Sony’s upcoming PlayStation Classic retro console uses an open-source emulator to play original PlayStation games, according to a report from Kotaku.
During a hands-on preview, Kotaku‘s feature editor Chris Kohler noted that the Classic’s menu listed a legal license for the open-source PlayStation emulator PCSX ReARMed. Using ReARMed, the Classic is able to run 20 pre-installed original PlayStation games, including Final Fantasy VII, Tekken 3 and Wild Arms.
For context, ReARMed is a popular modernized version of the original PCSX emulator, which was most prominently used from 2000 to 2003 to bring PlayStation games to Windows, Mac and Linux. Following a few iterations, the PCSX eventually became rebranded as ReARMed.
As noted by Ars Technica, the emulator offers network play and a ‘save rewind’ mechanic to easily undo recent gameplay decisions, although these features nonetheless appear to be absent in the PlayStation Classic.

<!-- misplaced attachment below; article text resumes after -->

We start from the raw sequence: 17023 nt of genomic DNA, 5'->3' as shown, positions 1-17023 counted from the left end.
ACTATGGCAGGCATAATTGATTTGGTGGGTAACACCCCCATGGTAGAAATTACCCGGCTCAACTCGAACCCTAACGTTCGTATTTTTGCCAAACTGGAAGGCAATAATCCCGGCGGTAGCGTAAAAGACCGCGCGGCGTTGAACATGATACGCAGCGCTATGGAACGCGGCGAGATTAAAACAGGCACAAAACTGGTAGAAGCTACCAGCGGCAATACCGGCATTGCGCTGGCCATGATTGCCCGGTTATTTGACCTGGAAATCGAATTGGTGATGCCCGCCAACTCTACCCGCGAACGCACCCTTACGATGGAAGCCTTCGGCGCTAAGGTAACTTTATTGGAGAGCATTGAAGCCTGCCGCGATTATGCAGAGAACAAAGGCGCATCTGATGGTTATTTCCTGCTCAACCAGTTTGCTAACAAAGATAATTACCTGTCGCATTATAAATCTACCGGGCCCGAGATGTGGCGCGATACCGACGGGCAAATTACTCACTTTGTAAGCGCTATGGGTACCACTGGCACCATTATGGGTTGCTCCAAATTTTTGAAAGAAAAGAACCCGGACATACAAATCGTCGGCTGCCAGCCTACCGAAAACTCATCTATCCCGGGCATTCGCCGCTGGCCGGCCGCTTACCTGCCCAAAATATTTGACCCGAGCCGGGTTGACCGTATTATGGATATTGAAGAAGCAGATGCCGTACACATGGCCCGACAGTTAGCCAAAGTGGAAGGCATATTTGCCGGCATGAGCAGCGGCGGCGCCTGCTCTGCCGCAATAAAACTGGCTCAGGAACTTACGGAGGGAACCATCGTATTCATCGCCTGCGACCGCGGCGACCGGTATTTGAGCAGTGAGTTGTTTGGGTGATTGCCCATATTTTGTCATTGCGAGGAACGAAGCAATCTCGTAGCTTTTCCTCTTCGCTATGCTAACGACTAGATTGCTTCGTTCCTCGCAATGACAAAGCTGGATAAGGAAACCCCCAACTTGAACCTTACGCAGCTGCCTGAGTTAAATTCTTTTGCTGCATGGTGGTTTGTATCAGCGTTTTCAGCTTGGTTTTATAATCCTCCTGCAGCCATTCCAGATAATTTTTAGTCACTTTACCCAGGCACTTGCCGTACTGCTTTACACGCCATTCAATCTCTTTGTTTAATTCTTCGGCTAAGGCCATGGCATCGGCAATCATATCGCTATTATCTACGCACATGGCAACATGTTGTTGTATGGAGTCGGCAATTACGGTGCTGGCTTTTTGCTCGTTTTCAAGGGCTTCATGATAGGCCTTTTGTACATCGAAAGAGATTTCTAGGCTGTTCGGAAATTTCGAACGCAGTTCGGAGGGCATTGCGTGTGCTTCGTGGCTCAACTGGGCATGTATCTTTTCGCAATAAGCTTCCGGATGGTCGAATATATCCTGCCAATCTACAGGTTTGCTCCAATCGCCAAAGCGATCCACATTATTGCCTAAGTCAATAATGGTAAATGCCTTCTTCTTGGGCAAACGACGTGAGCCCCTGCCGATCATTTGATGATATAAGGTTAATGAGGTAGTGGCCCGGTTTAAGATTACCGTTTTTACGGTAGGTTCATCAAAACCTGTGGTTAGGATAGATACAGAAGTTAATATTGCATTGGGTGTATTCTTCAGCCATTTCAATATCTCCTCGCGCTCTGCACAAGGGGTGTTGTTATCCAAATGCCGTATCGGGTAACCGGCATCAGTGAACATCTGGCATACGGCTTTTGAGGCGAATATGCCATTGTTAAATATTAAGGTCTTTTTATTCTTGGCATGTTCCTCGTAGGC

The PlayStation Classic, which is Sony’s answer to Nintendo’s hit NES and SNES Classic systems, has had a bumpy road over the past couple of months. While the original PlayStation was incredibly popular, having sold over 100 million units worldwide, the response to the PlayStation Classic hasn’t been nearly as positive.
When Sony first unveiled the Classic in September, the company only confirmed five of the 20 pre-installed games, despite opening up pre-orders later in the same week. This lead fans to become wary of the final lineup being well-rounded with beloved games.
Sony did finally announce the remaining 15 titles at the end of October, which included Metal Gear Solid, Rayman and the original Grand Theft Auto, although this confirmed many people’s fears. Across the internet, gamers took issue with the Classic’s absence of many marquee titles, such as Tomb Raider, Silent Hill, Crash Bandicoot and Spyro the Dragon, among others.
In any case, the PlayStation Classic will launch in Canada on December 3rd at a cost of $129.99 CAD.